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Nvidia GeForce Now game streaming comes to Shield devices for $8 per month

With more than 50 older games available to play instantly, plus the option to purchase select first-run titles, Nvidia challenges PlayStation Now with its new Internet-based gaming service.


Who wants to pay $8 a month to play a bunch of two-year-old games?

That's the question Nvidia is about to pose with the release of GeForce Now, a new game-streaming service that runs exclusively on Nvidia's Shield devices, namely the Shield Android TV box, Shield Portable and Shield tablet.

Available to Shield owners October 1, the service will cost $7.99 per month in the US and £7.49 in the UK, and Nvidia is hoping to lure gamers in with a lengthy, three-month free trial. That's plenty of time to accumulate enough Homefront progress to think twice before canceling, but barely enough to beat Witcher 3.

Game streaming refers to the process of playing a game over the Internet. The game itself, and all related updates and progress saves, are stored on a remote server farm, rather than on a physical disc or downloaded file on your PC or game console. Ideally, it works just like Netflix streaming for video, providing nearly instant access to many more games than you likely have access to at home, for a subscription fee. It requires much faster Internet connection than Netflix, however, and the experience generally doesn't measure up to gaming from a local source.

Nvidia's chief competitor in game streaming is Sony, whose PlayStation Now service costs $19.99 per month, or a three-month package for $44.99 (about $15 per month). It offers more than 400 games and streams to PlayStation 3 and PlayStation 4 consoles, the $40 PlayStation TV micro-console and select Sony and Samsung TVs. (The subscription option is currently only available in the US; UK gamers can rent individual titles at a range of prices.)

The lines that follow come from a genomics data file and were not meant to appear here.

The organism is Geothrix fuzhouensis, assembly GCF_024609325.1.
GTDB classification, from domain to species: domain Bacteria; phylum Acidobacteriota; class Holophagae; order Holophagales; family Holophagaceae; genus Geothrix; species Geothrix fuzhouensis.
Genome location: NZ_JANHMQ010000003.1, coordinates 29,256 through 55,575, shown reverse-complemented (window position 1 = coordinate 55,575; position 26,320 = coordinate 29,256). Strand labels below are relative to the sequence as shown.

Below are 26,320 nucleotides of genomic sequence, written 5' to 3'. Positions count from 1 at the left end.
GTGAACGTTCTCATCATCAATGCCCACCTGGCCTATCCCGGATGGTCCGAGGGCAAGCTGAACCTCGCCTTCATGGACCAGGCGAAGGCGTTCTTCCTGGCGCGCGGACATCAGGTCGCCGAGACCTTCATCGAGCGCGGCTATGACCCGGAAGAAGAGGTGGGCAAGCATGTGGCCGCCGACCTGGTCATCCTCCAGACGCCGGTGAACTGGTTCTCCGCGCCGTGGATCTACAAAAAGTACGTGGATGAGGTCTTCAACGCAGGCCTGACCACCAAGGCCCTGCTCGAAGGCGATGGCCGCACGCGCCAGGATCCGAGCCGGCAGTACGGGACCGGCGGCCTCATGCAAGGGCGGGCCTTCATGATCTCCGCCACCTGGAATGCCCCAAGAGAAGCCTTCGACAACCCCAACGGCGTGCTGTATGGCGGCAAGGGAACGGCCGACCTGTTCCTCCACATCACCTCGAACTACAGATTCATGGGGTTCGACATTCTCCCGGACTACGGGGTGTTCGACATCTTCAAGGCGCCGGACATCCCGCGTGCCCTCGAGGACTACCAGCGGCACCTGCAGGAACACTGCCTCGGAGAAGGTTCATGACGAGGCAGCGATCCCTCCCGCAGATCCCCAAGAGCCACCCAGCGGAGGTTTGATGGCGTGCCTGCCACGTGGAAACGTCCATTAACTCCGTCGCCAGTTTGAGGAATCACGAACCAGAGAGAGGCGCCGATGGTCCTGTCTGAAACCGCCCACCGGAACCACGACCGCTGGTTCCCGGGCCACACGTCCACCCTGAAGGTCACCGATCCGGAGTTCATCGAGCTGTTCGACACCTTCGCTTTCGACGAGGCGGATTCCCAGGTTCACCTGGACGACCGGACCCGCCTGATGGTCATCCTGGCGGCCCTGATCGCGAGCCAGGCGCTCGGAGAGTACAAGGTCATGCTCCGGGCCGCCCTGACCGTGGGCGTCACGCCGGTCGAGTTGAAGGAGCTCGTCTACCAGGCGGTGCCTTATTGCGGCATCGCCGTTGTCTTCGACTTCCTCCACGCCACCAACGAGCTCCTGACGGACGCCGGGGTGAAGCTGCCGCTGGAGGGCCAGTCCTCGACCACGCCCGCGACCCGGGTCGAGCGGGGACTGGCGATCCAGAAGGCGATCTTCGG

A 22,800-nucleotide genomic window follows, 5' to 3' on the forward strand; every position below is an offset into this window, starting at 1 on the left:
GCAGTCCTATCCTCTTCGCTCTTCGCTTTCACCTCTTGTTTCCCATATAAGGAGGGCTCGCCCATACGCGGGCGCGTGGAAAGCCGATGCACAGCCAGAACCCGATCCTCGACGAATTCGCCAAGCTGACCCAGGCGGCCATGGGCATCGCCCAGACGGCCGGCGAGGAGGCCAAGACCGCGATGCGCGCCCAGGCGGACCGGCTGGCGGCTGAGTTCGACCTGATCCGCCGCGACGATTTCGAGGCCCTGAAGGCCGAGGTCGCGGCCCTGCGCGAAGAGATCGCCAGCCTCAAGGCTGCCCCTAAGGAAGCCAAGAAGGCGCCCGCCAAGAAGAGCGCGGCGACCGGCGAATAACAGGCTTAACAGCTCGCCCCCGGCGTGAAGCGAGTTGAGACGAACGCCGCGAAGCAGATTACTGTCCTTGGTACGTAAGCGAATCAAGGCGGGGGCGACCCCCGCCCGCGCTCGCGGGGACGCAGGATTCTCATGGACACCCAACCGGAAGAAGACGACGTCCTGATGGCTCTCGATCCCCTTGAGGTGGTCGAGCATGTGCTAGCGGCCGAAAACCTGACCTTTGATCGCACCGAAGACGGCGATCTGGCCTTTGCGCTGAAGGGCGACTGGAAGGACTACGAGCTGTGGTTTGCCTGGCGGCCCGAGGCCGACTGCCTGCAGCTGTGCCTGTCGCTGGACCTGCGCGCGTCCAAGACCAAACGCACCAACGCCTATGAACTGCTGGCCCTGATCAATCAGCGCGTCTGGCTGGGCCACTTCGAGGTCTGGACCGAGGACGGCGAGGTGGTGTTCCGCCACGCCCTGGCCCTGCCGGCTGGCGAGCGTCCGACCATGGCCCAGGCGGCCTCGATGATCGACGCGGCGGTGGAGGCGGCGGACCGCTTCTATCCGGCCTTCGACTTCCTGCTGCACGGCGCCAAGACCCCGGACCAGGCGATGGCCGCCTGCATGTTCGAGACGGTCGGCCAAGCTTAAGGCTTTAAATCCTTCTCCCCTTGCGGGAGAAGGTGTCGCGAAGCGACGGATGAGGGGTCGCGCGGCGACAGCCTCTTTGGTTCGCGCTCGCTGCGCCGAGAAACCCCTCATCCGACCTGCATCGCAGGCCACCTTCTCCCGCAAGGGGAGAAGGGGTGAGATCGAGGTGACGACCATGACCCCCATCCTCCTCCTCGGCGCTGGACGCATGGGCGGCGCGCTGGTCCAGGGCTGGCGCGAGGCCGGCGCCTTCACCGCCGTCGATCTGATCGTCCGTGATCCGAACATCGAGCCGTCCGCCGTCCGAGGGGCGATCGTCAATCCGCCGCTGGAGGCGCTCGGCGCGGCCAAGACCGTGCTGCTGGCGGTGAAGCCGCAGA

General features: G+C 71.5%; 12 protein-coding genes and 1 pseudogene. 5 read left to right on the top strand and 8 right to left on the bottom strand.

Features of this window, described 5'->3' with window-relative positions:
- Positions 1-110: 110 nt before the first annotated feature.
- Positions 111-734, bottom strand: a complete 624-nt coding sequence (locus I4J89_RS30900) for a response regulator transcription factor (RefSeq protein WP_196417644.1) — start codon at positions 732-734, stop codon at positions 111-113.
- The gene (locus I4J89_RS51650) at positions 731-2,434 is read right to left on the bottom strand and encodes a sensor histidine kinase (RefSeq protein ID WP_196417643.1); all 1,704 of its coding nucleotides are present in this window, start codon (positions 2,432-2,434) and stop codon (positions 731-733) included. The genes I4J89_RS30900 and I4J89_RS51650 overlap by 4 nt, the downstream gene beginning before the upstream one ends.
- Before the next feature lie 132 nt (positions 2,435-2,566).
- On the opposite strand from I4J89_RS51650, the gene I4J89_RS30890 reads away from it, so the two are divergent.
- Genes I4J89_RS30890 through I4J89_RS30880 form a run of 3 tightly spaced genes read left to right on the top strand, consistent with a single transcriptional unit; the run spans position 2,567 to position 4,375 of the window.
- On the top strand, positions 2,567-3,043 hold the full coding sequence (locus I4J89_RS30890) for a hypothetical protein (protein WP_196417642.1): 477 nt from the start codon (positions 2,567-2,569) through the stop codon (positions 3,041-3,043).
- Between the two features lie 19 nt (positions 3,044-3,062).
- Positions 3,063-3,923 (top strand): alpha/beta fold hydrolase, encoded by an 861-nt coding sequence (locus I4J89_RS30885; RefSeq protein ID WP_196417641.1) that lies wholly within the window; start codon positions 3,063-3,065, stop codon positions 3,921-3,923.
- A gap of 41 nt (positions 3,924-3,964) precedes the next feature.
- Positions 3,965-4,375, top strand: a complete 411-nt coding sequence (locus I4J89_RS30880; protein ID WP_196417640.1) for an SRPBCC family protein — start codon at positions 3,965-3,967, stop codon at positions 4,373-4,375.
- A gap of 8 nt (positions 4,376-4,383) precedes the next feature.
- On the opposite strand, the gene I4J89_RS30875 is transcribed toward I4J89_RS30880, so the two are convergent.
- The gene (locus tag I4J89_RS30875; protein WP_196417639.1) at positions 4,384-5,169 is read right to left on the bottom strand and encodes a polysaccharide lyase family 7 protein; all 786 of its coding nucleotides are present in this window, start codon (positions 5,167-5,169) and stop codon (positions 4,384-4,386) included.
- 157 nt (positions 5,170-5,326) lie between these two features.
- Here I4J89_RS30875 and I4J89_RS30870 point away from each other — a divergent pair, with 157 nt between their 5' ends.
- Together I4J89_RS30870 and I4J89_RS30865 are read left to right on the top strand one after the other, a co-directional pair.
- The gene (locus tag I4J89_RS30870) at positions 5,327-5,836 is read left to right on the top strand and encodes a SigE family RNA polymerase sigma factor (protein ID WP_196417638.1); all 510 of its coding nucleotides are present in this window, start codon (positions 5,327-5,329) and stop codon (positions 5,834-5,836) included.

May the GeForce be streamed

At launch, around 50 games are available to play instantly via streaming to GeForce Now subscribers. Most are second-run, older titles that have been available for at least a year or two on consoles and PCs, names like Batman: Arkham Origins, Saints Row: The Third, Homefront, Lego Marvel Super Heroes, Witcher 2: Assassins of Kings, Borderlands, Dirt 3 Complete Edition, Gas Guzzlers: Extreme and more. The company plans to add more games each week, but declined to mention any forthcoming titles.

A few newer games are also available, which Nvidia classifies as "Buy and Play Instantly." You pay full price for the privilege of streaming these games, which include The Witcher 3: Wild Hunt ($59.99), MotoGP15 ($39.99) and Saints Row IV ($19.99). Nvidia says it's still in negotiations to add Middle-Earth: Shadow of Mordor.


Nvidia knows most gamers will balk at having to pay full price for a streaming-only game, especially if the service, like game streaming pioneer OnLive, gets shut down at some point in the future. To address this issue, many of the titles come with a download token that works with a traditional download service, like Good Old Games (GoG). Buying the game on GeForce Now allows you to download it to a PC as well, but game saves between the streamed and downloaded versions are not synced.

The advantages of game streaming over downloads, according to Nvidia, include instant access and the fact that the company can upgrade its servers on the back end, to improve graphics performance for example. One of the major downsides is the requirement for a fast Internet connection: at least 10 megabits per second for the lowest-resolution stream, and at least 50Mbps to take full advantage of the system.


We got a look at the early version of the service last year when it was called Grid. At the time, it suffered from some lag -- delay between issuing a command and seeing it enacted on-screen -- and occasionally choppy graphics, making the experience less satisfying than playing a local copy of the game. Still, the games were surprisingly playable.

Since then Nvidia has improved graphics from 720p resolution to 1080p resolution at 60 frames per second, beefed up its six data centers (three in the US, two in Europe and one in Japan), and reduced network-related latency (lag) to about 160 milliseconds, which it characterizes as "very playable." In short, Nvidia says the overall experience is a lot better now.

We'll weigh in with hands-on impressions soon.